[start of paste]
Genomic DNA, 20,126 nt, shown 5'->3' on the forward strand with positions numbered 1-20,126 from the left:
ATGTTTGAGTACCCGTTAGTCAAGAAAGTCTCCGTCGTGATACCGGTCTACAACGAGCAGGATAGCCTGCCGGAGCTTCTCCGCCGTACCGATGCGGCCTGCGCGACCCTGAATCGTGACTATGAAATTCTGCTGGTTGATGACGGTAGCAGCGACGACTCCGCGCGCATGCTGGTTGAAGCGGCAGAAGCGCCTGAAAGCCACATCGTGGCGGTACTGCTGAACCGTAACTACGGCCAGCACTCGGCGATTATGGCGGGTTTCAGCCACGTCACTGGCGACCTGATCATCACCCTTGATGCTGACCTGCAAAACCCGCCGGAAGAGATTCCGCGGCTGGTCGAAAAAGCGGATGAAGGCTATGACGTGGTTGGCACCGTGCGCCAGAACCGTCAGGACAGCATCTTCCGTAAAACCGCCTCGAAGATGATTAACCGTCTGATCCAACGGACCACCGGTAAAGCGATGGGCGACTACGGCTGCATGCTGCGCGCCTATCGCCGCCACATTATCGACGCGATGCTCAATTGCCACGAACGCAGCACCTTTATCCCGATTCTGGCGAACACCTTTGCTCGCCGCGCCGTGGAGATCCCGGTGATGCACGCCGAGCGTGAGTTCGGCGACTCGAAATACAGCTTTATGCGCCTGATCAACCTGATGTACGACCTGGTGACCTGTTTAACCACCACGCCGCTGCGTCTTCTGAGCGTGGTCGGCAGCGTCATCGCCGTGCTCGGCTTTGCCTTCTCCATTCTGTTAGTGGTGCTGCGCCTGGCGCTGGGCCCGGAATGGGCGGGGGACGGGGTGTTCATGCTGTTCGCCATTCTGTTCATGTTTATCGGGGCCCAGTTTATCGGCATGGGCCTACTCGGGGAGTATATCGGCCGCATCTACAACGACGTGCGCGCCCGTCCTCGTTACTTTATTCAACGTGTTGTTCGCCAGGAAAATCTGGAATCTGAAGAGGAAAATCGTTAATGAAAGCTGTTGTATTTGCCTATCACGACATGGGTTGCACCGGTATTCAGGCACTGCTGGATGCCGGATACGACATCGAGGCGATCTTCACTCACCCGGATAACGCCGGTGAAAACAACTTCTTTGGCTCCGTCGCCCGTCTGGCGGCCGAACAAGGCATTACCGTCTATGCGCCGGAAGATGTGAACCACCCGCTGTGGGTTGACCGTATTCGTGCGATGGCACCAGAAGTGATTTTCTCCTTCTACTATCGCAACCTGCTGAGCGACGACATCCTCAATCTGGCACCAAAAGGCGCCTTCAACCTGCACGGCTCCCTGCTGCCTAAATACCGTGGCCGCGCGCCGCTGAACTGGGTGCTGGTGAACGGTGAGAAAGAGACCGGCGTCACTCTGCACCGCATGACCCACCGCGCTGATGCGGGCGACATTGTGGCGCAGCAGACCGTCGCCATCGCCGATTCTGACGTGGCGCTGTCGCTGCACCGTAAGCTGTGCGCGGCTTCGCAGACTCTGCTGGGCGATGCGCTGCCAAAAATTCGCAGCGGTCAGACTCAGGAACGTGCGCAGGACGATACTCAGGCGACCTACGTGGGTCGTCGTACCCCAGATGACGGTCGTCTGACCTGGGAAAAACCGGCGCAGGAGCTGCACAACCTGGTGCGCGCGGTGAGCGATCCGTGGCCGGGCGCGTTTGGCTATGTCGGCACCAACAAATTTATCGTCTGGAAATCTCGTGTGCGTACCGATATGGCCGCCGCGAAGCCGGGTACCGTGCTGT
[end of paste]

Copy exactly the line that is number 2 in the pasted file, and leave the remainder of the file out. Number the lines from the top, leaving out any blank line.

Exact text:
ATGTTTGAGTACCCGTTAGTCAAGAAAGTCTCCGTCGTGATACCGGTCTACAACGAGCAGGATAGCCTGCCGGAGCTTCTCCGCCGTACCGATGCGGCCTGCGCGACCCTGAATCGTGACTATGAAATTCTGCTGGTTGATGACGGTAGCAGCGACGACTCCGCGCGCATGCTGGTTGAAGCGGCAGAAGCGCCTGAAAGCCACATCGTGGCGGTACTGCTGAACCGTAACTACGGCCAGCACTCGGCGATTATGGCGGGTTTCAGCCACGTCACTGGCGACCTGATCATCACCCTTGATGCTGACCTGCAAAACCCGCCGGAAGAGATTCCGCGGCTGGTCGAAAAAGCGGATGAAGGCTATGACGTGGTTGGCACCGTGCGCCAGAACCGTCAGGACAGCATCTTCCGTAAAACCGCCTCGAAGATGATTAACCGTCTGATCCAACGGACCACCGGTAAAGCGATGGGCGACTACGGCTGCATGCTGCGCGCCTATCGCCGCCACATTATCGACGCGATGCTCAATTGCCACGAACGCAGCACCTTTATCCCGATTCTGGCGAACACCTTTGCTCGCCGCGCCGTGGAGATCCCGGTGATGCACGCCGAGCGTGAGTTCGGCGACTCGAAATACAGCTTTATGCGCCTGATCAACCTGATGTACGACCTGGTGACCTGTTTAACCACCACGCCGCTGCGTCTTCTGAGCGTGGTCGGCAGCGTCATCGCCGTGCTCGGCTTTGCCTTCTCCATTCTGTTAGTGGTGCTGCGCCTGGCGCTGGGCCCGGAATGGGCGGGGGACGGGGTGTTCATGCTGTTCGCCATTCTGTTCATGTTTATCGGGGCCCAGTTTATCGGCATGGGCCTACTCGGGGAGTATATCGGCCGCATCTACAACGACGTGCGCGCCCGTCCTCGTTACTTTATTCAACGTGTTGTTCGCCAGGAAAATCTGGAATCTGAAGAGGAAAATCGTTAATGAAAGCTGTTGTATTTGCCTATCACGACATGGGTTGCACCGGTATTCAGGCACTGCTGGATGCCGGATACGACATCGAGGCGATCTTCACTCACCCGGATAACGCCGGTGAAAACAACTTCTTTGGCTCCGTCGCCCGTCTGGCGGCCGAACAAGGCATTACCGTCTATGCGCCGGAAGATGTGAACCACCCGCTGTGGGTTGACCGTATTCGTGCGATGGCACCAGAAGTGATTTTCTCCTTCTACTATCGCAACCTGCTGAGCGACGACATCCTCAATCTGGCACCAAAAGGCGCCTTCAACCTGCACGGCTCCCTGCTGCCTAAATACCGTGGCCGCGCGCCGCTGAACTGGGTGCTGGTGAACGGTGAGAAAGAGACCGGCGTCACTCTGCACCGCATGACCCACCGCGCTGATGCGGGCGACATTGTGGCGCAGCAGACCGTCGCCATCGCCGATTCTGACGTGGCGCTGTCGCTGCACCGTAAGCTGTGCGCGGCTTCGCAGACTCTGCTGGGCGATGCGCTGCCAAAAATTCGCAGCGGTCAGACTCAGGAACGTGCGCAGGACGATACTCAGGCGACCTACGTGGGTCGTCGTACCCCAGATGACGGTCGTCTGACCTGGGAAAAACCGGCGCAGGAGCTGCACAACCTGGTGCGCGCGGTGAGCGATCCGTGGCCGGGCGCGTTTGGCTATGTCGGCACCAACAAATTTATCGTCTGGAAATCTCGTGTGCGTACCGATATGGCCGCCGCGAAGCCGGGTACCGTGCTGT